In an article published in 2016 in the journal Revista Brasileira de Estudos de População, Cunha noted that the housing scarcity or its high cost has led residents of the RMC to seek out places farther from their workplace. As a result, the population of Campinas has grown at an average annual rate of 1.09% between 2000 and 2010, while in neighboring municipalities, the population growth was 2.29% a year over these past 10 years.
Architect Sidney Piochi Bernardini, from Unicamp, examined the legislation governing land use in the RMC between 1970 and 2006 and concluded that urban guidelines are not always followed: “The majority of the municipalities in the RMC did not follow the master plans and so planning did not have any practical effect, because mayors enacted successive laws to try to solve the problems created by changes in the use and occupation of the land, and by urban expansion, which intensified in the 1970s.”
Bernardini found that 3,097 urban plans and laws had been passed over these 37 years; 295 laws were enacted to expand the urban perimeter and to allow the construction of residential condominiums in areas previously considered rural. He states that beginning in the 1990s, land use legislation hindered urban expansion by creating conservation units in nonurbanized areas to protect environmental services, such as the water supply.
In the RMC, rural areas have become scarce and are not now very different from urban areas, as is true in other parts of Brazil (see Pesquisa FAPESP issue No. 204). The municipality of Hortolândia, home to a concentration of the low-income population of the RMC, is now totally urban, without any rural areas, as is also the case for some cities in the Metropolitan Region of São Paulo.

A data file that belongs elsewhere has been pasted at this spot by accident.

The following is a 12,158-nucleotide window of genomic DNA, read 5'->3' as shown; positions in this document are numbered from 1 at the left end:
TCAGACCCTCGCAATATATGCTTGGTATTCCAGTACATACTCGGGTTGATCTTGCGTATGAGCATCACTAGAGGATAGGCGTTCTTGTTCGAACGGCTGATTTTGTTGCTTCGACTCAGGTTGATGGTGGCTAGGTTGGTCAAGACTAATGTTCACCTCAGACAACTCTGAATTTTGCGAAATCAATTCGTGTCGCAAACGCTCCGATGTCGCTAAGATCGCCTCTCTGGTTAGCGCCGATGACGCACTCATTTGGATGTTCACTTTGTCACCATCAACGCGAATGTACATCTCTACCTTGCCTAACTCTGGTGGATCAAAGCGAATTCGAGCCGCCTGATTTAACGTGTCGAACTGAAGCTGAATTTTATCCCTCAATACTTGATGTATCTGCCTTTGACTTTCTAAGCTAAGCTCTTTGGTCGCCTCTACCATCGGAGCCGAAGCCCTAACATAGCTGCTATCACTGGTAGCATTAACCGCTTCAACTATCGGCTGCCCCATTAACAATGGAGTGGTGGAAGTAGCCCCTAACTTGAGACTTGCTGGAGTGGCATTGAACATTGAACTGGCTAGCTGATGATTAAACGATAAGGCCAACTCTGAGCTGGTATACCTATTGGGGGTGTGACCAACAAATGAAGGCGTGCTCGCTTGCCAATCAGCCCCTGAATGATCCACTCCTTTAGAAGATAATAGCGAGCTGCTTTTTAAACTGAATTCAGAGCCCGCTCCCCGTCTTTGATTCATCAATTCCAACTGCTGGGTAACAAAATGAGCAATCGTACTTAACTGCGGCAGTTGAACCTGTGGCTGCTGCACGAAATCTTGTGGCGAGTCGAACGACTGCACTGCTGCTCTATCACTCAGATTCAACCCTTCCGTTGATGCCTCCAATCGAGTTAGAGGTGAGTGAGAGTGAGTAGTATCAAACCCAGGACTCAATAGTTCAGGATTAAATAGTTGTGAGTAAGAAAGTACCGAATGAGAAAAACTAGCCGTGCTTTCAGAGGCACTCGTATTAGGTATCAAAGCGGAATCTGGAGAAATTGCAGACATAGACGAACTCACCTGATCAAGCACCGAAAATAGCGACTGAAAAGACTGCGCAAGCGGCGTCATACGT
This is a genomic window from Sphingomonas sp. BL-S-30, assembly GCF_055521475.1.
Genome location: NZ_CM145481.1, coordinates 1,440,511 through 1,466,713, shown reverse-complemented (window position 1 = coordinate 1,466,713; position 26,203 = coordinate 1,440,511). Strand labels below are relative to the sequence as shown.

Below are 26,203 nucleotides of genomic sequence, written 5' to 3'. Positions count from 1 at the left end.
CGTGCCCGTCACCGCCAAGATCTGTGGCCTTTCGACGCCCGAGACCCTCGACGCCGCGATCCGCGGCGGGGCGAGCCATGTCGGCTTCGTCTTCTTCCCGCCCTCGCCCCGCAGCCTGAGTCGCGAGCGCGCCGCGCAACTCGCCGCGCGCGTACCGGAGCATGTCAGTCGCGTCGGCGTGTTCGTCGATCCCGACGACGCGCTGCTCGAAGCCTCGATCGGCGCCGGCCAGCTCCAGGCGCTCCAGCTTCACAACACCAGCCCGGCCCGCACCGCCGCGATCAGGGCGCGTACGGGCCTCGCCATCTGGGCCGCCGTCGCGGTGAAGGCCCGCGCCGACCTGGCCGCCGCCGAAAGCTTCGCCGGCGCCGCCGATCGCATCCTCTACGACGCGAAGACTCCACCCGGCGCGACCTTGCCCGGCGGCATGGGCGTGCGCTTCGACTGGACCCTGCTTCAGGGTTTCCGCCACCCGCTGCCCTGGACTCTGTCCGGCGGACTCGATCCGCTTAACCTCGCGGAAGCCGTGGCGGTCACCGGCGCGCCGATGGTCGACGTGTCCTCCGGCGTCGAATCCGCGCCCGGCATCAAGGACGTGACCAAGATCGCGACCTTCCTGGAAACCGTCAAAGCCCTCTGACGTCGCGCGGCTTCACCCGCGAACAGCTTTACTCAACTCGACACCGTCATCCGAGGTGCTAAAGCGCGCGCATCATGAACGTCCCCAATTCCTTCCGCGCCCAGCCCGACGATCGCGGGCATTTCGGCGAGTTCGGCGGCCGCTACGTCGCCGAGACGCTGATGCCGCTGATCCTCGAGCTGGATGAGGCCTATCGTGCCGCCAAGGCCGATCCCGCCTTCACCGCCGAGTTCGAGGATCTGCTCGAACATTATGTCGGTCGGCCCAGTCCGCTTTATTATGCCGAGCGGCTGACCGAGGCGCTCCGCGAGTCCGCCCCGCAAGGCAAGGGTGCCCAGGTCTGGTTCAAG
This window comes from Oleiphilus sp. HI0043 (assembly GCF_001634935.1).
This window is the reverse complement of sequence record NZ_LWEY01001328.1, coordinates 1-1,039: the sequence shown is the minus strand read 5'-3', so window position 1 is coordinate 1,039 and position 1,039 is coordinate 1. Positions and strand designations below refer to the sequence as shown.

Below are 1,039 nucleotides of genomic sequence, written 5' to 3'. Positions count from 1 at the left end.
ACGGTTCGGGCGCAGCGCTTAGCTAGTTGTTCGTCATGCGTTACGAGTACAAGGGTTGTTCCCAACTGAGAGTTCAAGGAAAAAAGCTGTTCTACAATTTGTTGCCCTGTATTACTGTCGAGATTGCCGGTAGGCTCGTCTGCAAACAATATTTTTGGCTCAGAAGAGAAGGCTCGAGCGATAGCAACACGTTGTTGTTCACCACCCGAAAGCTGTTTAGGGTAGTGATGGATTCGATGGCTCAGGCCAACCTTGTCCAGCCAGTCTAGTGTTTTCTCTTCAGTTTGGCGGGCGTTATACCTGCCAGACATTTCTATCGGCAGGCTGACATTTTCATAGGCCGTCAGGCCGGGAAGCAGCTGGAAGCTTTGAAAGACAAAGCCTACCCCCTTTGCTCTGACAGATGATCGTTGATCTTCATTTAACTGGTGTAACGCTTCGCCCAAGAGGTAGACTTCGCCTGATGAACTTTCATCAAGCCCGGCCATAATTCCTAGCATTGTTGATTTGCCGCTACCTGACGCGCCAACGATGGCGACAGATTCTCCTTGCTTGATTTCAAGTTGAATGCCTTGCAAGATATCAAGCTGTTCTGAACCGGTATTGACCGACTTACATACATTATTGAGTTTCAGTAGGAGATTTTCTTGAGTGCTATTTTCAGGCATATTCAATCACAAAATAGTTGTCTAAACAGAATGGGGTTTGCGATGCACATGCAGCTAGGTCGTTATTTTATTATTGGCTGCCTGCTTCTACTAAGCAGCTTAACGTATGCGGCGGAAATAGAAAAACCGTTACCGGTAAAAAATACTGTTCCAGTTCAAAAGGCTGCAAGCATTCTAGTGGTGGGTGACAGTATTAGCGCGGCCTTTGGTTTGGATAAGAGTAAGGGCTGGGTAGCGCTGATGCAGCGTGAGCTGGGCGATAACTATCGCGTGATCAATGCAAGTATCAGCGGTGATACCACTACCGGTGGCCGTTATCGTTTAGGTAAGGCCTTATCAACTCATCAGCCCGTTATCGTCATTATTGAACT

1. CEM – Center for Metropolitan Studies (no. 13/07616-7); Grant Mechanism Research Grant – Research, Innovation and Dissemination Centers (RIDC); Principal Investigator Marta Teresa da Silva Arretche (USP); Investment R$10,234,702.08.
2. The processes of recent urbanization and its interfaces with the contemporary territorial and urban planning: the case of metropolitan area of Campinas (1970-2006) (No. 14/14502-0); Grant Mechanism Regular Research Grant; Principal Investigator Sidney Piochi Bernardini (Unicamp); Investment R$30,124.44.
CUNHA, J. M. P. da and FALCÃO, C. A. (editors.) Campinas metropolitana: Diversidades socioespaciais na virada para o século XXI. Campinas: Population Studies Center (NEPO/Unicamp) and Center for Metropolitan Studies (RIDC), 2017.
CUNHA, J. M. P. da. Aglomerações urbanas e mobilidade populacional: O caso da Região Metropolitana de Campinas. Revista Brasileira de Estudos de População. V. 33, p. 99-127. 2016.
CUNHA, J. M. P. da et al. A mobilidade pendular na macrometrópole paulista: Diferenciação e complementaridade socioespacial. Cadernos metrópole. V. 15, N. 30, p. 433-59. 2013.